The result of the testing will be easy to project: Children who are auditory learners (like most non-dyslexic individuals) will have no problem passing the test – and those who are visual or tactile learners (like most of my dyslexic clients) will have the problems they always have or had in our traditional school environment. What they see as novel and progressive is the young age they ‘catch them’ in order to intervene, bombarding them with phonics training to drill reading and writing into them. The problem is: if it works, with enough hard drill, then the joy of learning is gone. It usually takes away the confidence and love of reading, leaving children feel stupid – and they belong to a group of the most gifted and intelligent beings.

The article points out that the ‘whole word approach’ is one of the fads that didn’t work…and I agree. Unfortunately they don’t seem to consider that there are other ways to engage a creative mind, to help them learn by using their visual, creative, tactile strengths and help them discover, create and master their literacy and numeracy.

 


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Dysgraphia

I have found that dysgraphia often goes hand in hand with dyslexia, but not always. Dyslexia seems to always get the attention rather than the learning-to-write difficulty or disorder.

As their sense of orientation is out of alignment, there is a great difficulty to:

-write consistently in the same direction or in a straight line

-write more than the bare minimum

-string the ideas together in a logical and sequential order

-poor spelling, grammar, spacing etc.

All these symptoms and more are not a reflection of the student’s intelligence, but definitely affect their confidence.

This OT blog gives some ideas, but not sufficient to correct dyspraxia, which would first of all require the orientation to be addressed, so the child (or dysgraphic individual) perceives the information from the correct perspective:

http://thepocketot.blogspot.com.au/2016/09/5-helpful-strategies-for-dysgraphia.html


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Your Brain is like a Garden

When I wrote the book ‘Nurturing the Secret Garden’, I wasn’t far off, referring to the garden as a metaphor for the brain’s ability to change. We plant new seeds (with the trigger words), we water them (using the new tools), we weed and prune as well, by staying away from old negative thought patterns. The article below refers to our ability and responsibility to choose which synapses the gardener in our brain chooses to prune and disconnect and which ones get oxygenated and nurtured.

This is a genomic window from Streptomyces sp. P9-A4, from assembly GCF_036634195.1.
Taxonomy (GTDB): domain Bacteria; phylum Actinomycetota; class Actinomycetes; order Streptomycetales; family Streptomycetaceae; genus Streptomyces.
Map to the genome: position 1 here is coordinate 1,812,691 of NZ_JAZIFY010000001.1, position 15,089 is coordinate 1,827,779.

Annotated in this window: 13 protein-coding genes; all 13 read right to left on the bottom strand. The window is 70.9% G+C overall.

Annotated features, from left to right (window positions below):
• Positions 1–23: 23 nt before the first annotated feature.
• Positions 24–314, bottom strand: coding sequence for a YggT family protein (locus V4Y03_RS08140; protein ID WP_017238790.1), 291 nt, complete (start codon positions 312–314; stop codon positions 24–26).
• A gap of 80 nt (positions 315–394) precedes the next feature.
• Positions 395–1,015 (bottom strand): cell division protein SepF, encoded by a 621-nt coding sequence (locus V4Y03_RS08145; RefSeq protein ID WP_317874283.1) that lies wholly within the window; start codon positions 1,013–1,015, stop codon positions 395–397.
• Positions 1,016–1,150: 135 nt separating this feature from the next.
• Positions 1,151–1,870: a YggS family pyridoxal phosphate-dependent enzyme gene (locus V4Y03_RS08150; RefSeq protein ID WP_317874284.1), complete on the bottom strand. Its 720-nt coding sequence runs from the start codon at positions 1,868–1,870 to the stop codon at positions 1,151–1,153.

I have always found that Mindfulness is one of the most influential ways to establish a more conscious way of living and thereby changing old patterns that serve us no longer. Others that have great value are those that enable us to access and re-program the subconscious mind, like EFT, hypnosis, subliminal music or recordings, theta meditation and others.

http://www.fastcompany.com/3059634/your-most-productive-self/your-brain-has-a-delete-button-heres-how-to-use-it


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Tapping to relieve Stress

I have rarely met a dyslexic student who does not suffer from stress and anxiety in class. The statistic that one in five students are affected by stress-related illnesses must surely point to the high levels of stress that are necessary on a frequent basis to create clinically verified illnesses, like depression, eating disorders, behavior problems, toxicity, gut issues, chemical- and neurological disorders and dysfunctions of the nervous system, just to name a few.

The few clients of mine that are not affected by any stress-induced health problems are those who ‘zoom out’. The level of inattention, attention deficit (ADD) or ADHD are some of the ways to opt out of stress, yet doesn’t promise the solution needed to learn: Learn strategies to release the stress, to regain focus and actually LEARN by paying attention to teachers. One of the tools I love to teach my students is EFT, or ‘tapping’ and the YouTube clip gives a really nice, short snippet from the standpoint of teachers, parents and the students themselves.

Stress is bad enough for students, dealing with a fast life style, information overload and the pressure of exams – but imagine a child with dyslexia, who on top of all that has trouble processing information, struggling to read and to retain and comprehend the information. EFT can really help them:


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Not the right idea about Dyslexia

I have added this short film here, as I have rarely seen anything less accurate and more misleading or misunderstood. Especially the three categories of dyslexia and how to deal with it boggles my mind. Apparently dyslexics grow out of ‘developmental dyslexia’ and eventually catch up? Those with Trauma Dyslexia are practically lost – and so are children with Primary Dyslexia (apparently those who were genetically ‘afflicted’ with the disability) will never read beyond Year 4? Really? Please don’t take this seriously – there is not one type of dyslexia (if you wish to categorize it, which isn’t really that helpful) that cannot be corrected.